How to coach new writers
My comfort zone is “aggressive editor.” I have no problem just jumping in, making changes, and getting a piece to where it needs to be. This is a useful mode to work in when you have publishing deadlines to hit. It’s not very useful when you’re trying to build a bench of strong writers.
So I’ve been shifting my mode to working as more of a coach, which means I need to explain the “why” behind the changes I’m making. I’ve identified a few stages in the editing process, how I coach people through the work.
Edit #1: The head
After this edit you should be able to say confidently if this article is/isn’t worth your time.
Ann Handley’s advice in Everybody Writes is on point — the best place to start is with a crappy first draft. Experienced writers should eventually develop a better process for getting started with a piece, but for new writers the biggest hurdle is just to freaking write.
As a coach/editor, what I’m looking for with this first draft is really: is it worth my time? There are three questions here:
What’s the point?: Does the writer have something to say? Do they have a unique perspective? Are they qualified? If the answer is “no”, don’t bother with the editing process. It doesn’t matter if the writer is your CEO, you can’t save a piece like this. It will always be crap.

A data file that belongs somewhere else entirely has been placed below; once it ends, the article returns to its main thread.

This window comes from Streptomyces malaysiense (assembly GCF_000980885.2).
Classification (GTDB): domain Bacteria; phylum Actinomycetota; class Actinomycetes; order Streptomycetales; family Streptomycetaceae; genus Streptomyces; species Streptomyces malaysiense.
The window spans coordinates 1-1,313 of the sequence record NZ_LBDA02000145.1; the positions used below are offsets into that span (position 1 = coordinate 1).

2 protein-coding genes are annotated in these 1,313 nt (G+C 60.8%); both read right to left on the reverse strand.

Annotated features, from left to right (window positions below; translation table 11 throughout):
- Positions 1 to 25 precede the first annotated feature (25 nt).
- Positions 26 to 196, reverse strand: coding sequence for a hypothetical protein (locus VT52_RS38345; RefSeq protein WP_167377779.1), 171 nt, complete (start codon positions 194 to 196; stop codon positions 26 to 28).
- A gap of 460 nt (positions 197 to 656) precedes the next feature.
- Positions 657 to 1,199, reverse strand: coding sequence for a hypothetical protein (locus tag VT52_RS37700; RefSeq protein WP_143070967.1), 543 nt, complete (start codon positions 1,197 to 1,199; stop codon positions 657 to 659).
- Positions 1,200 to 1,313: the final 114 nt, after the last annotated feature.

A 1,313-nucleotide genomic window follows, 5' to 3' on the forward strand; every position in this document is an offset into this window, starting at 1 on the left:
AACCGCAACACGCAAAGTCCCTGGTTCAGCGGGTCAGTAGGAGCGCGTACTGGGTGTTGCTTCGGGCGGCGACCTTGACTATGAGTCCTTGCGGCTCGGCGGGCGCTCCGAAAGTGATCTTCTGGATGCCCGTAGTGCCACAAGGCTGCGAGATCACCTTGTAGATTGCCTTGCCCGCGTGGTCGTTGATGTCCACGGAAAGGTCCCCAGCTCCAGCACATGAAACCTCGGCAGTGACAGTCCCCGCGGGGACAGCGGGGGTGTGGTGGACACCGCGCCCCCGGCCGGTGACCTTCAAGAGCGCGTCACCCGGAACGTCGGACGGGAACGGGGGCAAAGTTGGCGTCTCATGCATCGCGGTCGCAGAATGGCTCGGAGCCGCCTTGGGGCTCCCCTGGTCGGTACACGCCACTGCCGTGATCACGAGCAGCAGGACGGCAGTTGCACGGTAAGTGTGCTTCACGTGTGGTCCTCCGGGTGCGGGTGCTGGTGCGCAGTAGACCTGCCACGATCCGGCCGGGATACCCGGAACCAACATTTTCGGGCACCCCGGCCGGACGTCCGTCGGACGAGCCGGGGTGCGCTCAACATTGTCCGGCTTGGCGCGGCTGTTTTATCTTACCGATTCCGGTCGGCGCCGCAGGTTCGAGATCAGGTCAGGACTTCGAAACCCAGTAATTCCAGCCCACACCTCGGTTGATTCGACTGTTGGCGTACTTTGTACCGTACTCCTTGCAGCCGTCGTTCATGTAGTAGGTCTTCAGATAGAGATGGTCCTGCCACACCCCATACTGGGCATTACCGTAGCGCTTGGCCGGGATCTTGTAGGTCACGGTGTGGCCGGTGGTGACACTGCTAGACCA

Who is the audience? More frequently, new writers have something to say, but they’re muddy on the reader, and this muddies their point. My most reliable advice to new writers has always been: write for one person. Like an actual person you know by name. That person might be “The me of 6 months ago.” That’s fine! Whoever it is, write for them and no one else. If the writer isn’t willing to narrow their focus to an audience of one, I’m not interested in working with them. The article is doomed to fail.
Does it serve a useful purpose in my content strategy? If an article doesn’t help you achieve your goals, it’s not worth your time. It doesn’t mean it’s bad and shouldn’t be written, it just means you need to prioritize your time and this piece ain’t it.
How to guide writers:
- Write for one person
- Name that person
- Write your main point, or thesis statement in one sentence and put it in the header of your doc. Refer back to it frequently.
Edit #2: The spine
After this edit you should be able to follow the basic gist just by reading the title & headlines.
I like the metaphor of a spine here. Writing is like a good stretch, but you don’t want to pull a muscle because you’re trying to do too much too soon. New writers frequently try to do this, they want to be thorough and end up reaching too far, they add too many details, and they end up with a storyline that’s hard to follow. The goal of this edit is to get a good structure in place that the writer can realistically cover in one article.
How to guide writers:
- It’s important to get a good title in place at this stage. Write 10 versions of your title and settle on the best one
- Every H1 needs to clearly map back to the promise in your title
- Write an intro that connects your title to your H1s
Edit #3: Kill your darlings